The stars have been coming out in droves in an effort to encourage U.S. citizens to votein this upcoming election in campaigns from HBO/Rock the Vote, YouTube and Save the Day, the campaign from Joss Whedon starring a self-proclaimed "shit-ton of famous people." Now, Anonymous Content, the production company behind Oscar-winning films "Birdman," "Spotlight" and "The Revenant" and many celebrated ads, has mobilized an army of stars for another voter initiative, #VoteYourFuture.
Top Hollywood directors David O. Russell ("Joy," "American Hustle"), Alejandro Gonzalez Inarritu ("The Revenant," "Birdman"), Armando Bo ("Birdman"), Tom McCarthy ("Spotlight") and Mr. Whedon went behind the camera to direct a campaign starring celebrities including Julia Roberts, Robert DeNiro, Samuel L. Jackson, Luiz Guzman, Harvey Keitel, Leonardo DiCaprio, Kendall Jenner, Christian Slater, Rami Malek, Moby, Martin Sheen -- as well as social media stars Hannah Hart, Anna Akana and Melvin Gregg. To boot, the effort also tapped top cinematographers Rodrigo Prieto ("The Wolf of Wall Street," "Argo") , Emmanuel "Chivo" Lubezki ("Gravity," "The Revenant") and Matthew Lloyd ("Daredevil") on photography.
Many of the actors appear in an anthem film that debuts today, and each will feature individually in nearly 100 separate videos that will be distributed through their own social channels until Nov. 8. Unlike the "Save the Day" film, which was light-hearted and satirical in its approach, the new effort takes a more somber tone as the celebrities express their feelings on issues that matter to them and on the importance of voting. Among the entreaties include Moby speaking about gun control and witnessing firsthand the grief of the families of Sandy Hook victims, Donald Faison on his fear for his sons, Kathy Griffin on LGBT rights, Wilmer Valderrama and Rami Malek speaking of their families' struggles around employment.
#VoteYourFuture was conceived by Anonymous Content Founder/CEO Steve Golin, himself a multi-Oscar winning exec and a member of last year's Creativity 50. "I've been involved in getting out the vote for a long time," he said. "Back in the '90s, I worked on Rock the Vote for MTV and I've always been interested in people having their voice heard and being politically active. Our effort is more important this year than ever before, especially with what's at stake with the Supreme Court."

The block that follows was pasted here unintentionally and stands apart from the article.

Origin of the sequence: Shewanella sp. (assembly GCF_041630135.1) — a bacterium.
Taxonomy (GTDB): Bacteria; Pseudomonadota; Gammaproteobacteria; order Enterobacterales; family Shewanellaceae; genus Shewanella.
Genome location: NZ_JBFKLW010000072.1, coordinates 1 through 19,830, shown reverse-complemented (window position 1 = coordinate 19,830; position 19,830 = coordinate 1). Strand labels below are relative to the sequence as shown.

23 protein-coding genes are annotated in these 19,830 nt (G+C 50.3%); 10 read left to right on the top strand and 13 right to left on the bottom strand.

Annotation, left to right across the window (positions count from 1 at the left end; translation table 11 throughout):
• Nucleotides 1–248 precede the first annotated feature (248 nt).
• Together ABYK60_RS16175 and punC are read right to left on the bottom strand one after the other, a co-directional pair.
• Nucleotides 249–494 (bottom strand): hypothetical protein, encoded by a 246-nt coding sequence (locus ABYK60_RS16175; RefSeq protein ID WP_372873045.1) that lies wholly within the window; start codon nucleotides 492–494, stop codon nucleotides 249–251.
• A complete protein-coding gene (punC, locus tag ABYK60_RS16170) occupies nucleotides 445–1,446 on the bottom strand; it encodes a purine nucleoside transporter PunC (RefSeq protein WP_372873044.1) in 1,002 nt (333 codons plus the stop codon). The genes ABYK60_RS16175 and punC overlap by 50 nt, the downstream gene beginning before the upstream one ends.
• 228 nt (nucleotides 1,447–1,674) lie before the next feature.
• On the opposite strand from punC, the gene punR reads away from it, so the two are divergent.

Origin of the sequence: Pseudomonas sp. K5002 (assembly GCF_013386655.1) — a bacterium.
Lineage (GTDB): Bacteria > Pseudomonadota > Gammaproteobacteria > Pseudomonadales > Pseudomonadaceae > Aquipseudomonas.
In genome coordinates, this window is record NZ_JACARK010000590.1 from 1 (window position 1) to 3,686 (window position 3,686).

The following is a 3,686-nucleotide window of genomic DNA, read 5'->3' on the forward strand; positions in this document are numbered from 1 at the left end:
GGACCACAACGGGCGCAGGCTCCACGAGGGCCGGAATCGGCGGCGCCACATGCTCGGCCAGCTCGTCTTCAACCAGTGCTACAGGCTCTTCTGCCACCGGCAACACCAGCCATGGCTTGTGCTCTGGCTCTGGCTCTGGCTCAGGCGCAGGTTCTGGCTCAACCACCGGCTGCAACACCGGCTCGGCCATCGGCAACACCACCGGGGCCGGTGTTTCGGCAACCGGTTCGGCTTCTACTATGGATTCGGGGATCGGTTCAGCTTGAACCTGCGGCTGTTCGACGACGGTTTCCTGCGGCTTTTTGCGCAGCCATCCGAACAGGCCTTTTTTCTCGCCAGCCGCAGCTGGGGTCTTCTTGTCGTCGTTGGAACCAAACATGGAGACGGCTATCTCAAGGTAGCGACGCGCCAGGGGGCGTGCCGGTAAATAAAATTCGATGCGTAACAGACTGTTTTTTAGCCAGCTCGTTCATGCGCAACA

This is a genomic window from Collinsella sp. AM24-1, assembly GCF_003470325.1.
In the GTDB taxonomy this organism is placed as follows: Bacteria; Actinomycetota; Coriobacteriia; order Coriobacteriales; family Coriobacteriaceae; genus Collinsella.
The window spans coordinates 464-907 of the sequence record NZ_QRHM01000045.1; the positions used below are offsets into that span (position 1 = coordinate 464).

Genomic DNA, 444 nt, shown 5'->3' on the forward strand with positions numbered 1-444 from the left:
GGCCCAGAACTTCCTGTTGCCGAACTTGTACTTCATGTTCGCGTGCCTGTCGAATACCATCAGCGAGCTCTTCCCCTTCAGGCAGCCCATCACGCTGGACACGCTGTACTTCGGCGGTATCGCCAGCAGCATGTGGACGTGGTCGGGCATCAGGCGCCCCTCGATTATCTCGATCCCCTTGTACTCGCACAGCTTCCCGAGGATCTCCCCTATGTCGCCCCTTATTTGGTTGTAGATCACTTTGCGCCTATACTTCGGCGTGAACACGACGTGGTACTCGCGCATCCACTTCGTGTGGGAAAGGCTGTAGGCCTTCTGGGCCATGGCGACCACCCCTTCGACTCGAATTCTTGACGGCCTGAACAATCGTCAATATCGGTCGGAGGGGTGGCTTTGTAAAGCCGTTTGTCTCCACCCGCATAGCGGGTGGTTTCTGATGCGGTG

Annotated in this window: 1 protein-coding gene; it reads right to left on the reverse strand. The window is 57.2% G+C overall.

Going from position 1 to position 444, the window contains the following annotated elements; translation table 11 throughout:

The anthem debuts along with a website, VoteYourFuture.Us and a YouTube channel. The initiative itself is bipartisan, aimed at mobilizing millennial voters. "We didn't encourage people -- in fact, we asked people to not mention either of the candidates," Mr. Golin said. But ultimately, a review of all the films will reflect a largely pro-Clinton stance among the Hollywood pros who participated. "We did shoot some people that were Trump supporters," Mr. Golin said.
The effort is not meant to end at the celebrities, and the hope is that others will be inspired to create their own messages and share them with the campaign hashtag #Voteyourfuture.
As far as getting all the big names on board, one of the biggest hurdles was scheduling. "We were thinking about doing it over the summer, and then it was a question of timing, between people on vacation, then Toronto, then Fashion Week," he said. "Corralling the talent was a big effort." Nevertheless, "the turnout was phenomenal," Mr. Golin said. "People were really passionate about this and about making sure voices get heard." In fact, Anonymous had pushed the initial release date after more talent signed on to participate.
The directors spent four days shooting -- three days at Paramount in Los Angeles, and one day at Milk Studios in New York. Arcade Edit also cut the entire series of films.
As for the creative, the talents didn't have a set script. "We had certain lines we wanted people to say for when we cut together the anthem, but otherwise, people talked about what was important to them, whether it was climate change or immigration or health care," Mr. Golin explained.
Neither Mr. Golin, who says he's "leaning pro-Hillary," nor the directors appear in the films. "My job is to stay behind the camera," he said.
As for such other big celebrity election efforts, the more, the better, Mr. Golin said. "All these other initiatives are great. It's not a competition. We all have the same goal. What would be fantastic is if we didn't have to do this and voter turnout was 100%."
This article also appeared on Adage.com.